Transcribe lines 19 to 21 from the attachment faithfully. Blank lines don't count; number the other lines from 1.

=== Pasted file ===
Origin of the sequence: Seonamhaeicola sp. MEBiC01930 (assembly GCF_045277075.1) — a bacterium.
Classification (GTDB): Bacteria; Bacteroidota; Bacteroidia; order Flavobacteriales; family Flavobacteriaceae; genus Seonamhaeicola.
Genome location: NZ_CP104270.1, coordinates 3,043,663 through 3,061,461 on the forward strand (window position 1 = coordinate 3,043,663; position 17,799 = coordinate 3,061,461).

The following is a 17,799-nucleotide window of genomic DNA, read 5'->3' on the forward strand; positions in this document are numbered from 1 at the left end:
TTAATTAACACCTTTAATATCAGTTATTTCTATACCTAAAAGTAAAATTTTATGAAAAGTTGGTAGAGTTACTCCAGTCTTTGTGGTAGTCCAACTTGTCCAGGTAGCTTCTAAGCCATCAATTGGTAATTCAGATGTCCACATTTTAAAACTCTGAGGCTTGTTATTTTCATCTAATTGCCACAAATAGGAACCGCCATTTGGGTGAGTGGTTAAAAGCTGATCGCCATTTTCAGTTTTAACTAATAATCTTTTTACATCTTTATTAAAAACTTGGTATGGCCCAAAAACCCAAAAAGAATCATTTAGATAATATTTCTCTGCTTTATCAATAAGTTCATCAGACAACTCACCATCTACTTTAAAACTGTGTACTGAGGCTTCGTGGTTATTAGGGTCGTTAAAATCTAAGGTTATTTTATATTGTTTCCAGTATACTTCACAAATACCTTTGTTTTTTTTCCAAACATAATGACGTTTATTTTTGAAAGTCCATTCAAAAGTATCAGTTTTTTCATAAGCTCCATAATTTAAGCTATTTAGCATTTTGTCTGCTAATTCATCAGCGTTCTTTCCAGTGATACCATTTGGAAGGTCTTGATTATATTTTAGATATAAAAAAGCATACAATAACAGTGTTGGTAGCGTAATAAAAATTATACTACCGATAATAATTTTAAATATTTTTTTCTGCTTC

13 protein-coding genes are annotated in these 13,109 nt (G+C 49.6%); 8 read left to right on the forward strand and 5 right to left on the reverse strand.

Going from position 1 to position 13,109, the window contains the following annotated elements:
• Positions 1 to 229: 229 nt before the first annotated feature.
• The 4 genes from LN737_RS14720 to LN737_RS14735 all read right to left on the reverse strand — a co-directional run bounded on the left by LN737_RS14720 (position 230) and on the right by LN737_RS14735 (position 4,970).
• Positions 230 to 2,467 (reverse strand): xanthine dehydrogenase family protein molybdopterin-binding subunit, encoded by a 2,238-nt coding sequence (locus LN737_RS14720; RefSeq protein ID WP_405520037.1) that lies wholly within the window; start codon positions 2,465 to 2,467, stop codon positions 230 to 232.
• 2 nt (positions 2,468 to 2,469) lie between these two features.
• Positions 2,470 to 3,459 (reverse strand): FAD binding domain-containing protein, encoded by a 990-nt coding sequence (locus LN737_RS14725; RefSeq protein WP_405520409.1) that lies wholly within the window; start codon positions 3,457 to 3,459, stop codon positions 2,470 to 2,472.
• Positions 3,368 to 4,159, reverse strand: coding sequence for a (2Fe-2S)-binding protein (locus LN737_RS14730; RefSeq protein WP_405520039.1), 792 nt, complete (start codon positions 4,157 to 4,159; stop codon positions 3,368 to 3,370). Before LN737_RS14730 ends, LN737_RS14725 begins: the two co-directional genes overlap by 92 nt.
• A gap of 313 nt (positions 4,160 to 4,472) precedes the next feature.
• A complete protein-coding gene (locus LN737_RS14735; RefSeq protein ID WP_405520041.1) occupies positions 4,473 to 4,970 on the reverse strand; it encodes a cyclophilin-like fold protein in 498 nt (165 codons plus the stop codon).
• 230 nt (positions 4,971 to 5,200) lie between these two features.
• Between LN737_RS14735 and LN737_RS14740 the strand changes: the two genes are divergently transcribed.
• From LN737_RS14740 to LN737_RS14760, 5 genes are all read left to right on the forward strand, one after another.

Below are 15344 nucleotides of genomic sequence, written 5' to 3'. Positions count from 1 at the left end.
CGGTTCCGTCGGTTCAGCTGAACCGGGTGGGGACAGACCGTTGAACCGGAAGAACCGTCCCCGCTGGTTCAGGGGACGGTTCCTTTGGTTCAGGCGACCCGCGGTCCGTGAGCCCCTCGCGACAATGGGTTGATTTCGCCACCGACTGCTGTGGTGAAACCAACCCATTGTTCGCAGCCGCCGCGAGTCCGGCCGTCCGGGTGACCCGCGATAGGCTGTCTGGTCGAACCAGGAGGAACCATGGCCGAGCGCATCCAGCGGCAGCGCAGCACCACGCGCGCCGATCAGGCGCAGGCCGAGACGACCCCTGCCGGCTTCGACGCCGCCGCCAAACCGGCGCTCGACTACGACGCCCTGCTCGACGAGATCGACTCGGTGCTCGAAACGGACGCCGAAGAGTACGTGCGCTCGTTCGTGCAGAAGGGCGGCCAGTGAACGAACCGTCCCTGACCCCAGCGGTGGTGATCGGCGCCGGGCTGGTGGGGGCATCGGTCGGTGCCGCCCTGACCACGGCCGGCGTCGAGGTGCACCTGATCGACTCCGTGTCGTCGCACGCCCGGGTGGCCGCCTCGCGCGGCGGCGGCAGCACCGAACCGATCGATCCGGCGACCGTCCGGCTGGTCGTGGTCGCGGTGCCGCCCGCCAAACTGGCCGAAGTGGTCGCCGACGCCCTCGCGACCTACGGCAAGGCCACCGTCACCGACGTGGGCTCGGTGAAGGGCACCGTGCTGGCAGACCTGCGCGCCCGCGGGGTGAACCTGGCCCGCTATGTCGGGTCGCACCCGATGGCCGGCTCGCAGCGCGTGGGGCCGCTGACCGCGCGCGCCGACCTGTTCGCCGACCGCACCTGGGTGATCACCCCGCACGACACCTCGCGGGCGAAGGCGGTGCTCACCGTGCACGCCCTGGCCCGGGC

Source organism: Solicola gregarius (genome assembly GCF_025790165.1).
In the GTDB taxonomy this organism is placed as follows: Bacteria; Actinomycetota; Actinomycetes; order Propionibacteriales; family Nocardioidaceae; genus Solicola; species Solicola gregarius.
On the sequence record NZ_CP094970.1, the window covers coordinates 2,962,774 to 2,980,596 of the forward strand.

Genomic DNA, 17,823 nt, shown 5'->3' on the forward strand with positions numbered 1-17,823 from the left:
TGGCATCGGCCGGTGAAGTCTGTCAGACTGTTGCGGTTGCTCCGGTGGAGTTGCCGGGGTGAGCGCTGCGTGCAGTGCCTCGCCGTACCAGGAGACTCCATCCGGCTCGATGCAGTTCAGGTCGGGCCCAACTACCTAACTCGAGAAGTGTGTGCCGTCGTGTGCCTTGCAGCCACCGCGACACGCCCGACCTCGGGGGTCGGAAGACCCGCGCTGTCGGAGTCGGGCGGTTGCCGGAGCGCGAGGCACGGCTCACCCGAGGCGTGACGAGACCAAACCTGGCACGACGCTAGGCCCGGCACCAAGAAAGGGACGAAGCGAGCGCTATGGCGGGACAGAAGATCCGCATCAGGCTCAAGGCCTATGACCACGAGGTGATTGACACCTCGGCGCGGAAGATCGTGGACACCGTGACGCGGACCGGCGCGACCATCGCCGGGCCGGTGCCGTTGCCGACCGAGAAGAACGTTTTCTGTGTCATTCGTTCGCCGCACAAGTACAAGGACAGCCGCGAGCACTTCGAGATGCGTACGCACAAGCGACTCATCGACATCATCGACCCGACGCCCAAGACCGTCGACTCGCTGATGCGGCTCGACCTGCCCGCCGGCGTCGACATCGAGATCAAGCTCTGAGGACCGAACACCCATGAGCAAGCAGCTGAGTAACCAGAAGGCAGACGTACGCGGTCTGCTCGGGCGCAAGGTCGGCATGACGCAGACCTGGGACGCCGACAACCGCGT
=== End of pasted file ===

Below are 15344 nucleotides of genomic sequence, written 5' to 3'. Positions count from 1 at the left end.
CGGTTCCGTCGGTTCAGCTGAACCGGGTGGGGACAGACCGTTGAACCGGAAGAACCGTCCCCGCTGGTTCAGGGGACGGTTCCTTTGGTTCAGGCGACCCGCGGTCCGTGAGCCCCTCGCGACAATGGGTTGATTTCGCCACCGACTGCTGTGGTGAAACCAACCCATTGTTCGCAGCCGCCGCGAGTCCGGCCGTCCGGGTGACCCGCGATAGGCTGTCTGGTCGAACCAGGAGGAACCATGGCCGAGCGCATCCAGCGGCAGCGCAGCACCACGCGCGCCGATCAGGCGCAGGCCGAGACGACCCCTGCCGGCTTCGACGCCGCCGCCAAACCGGCGCTCGACTACGACGCCCTGCTCGACGAGATCGACTCGGTGCTCGAAACGGACGCCGAAGAGTACGTGCGCTCGTTCGTGCAGAAGGGCGGCCAGTGAACGAACCGTCCCTGACCCCAGCGGTGGTGATCGGCGCCGGGCTGGTGGGGGCATCGGTCGGTGCCGCCCTGACCACGGCCGGCGTCGAGGTGCACCTGATCGACTCCGTGTCGTCGCACGCCCGGGTGGCCGCCTCGCGCGGCGGCGGCAGCACCGAACCGATCGATCCGGCGACCGTCCGGCTGGTCGTGGTCGCGGTGCCGCCCGCCAAACTGGCCGAAGTGGTCGCCGACGCCCTCGCGACCTACGGCAAGGCCACCGTCACCGACGTGGGCTCGGTGAAGGGCACCGTGCTGGCAGACCTGCGCGCCCGCGGGGTGAACCTGGCCCGCTATGTCGGGTCGCACCCGATGGCCGGCTCGCAGCGCGTGGGGCCGCTGACCGCGCGCGCCGACCTGTTCGCCGACCGCACCTGGGTGATCACCCCGCACGACACCTCGCGGGCGAAGGCGGTGCTCACCGTGCACGCCCTGGCCCGGGC

Source organism: Solicola gregarius (genome assembly GCF_025790165.1).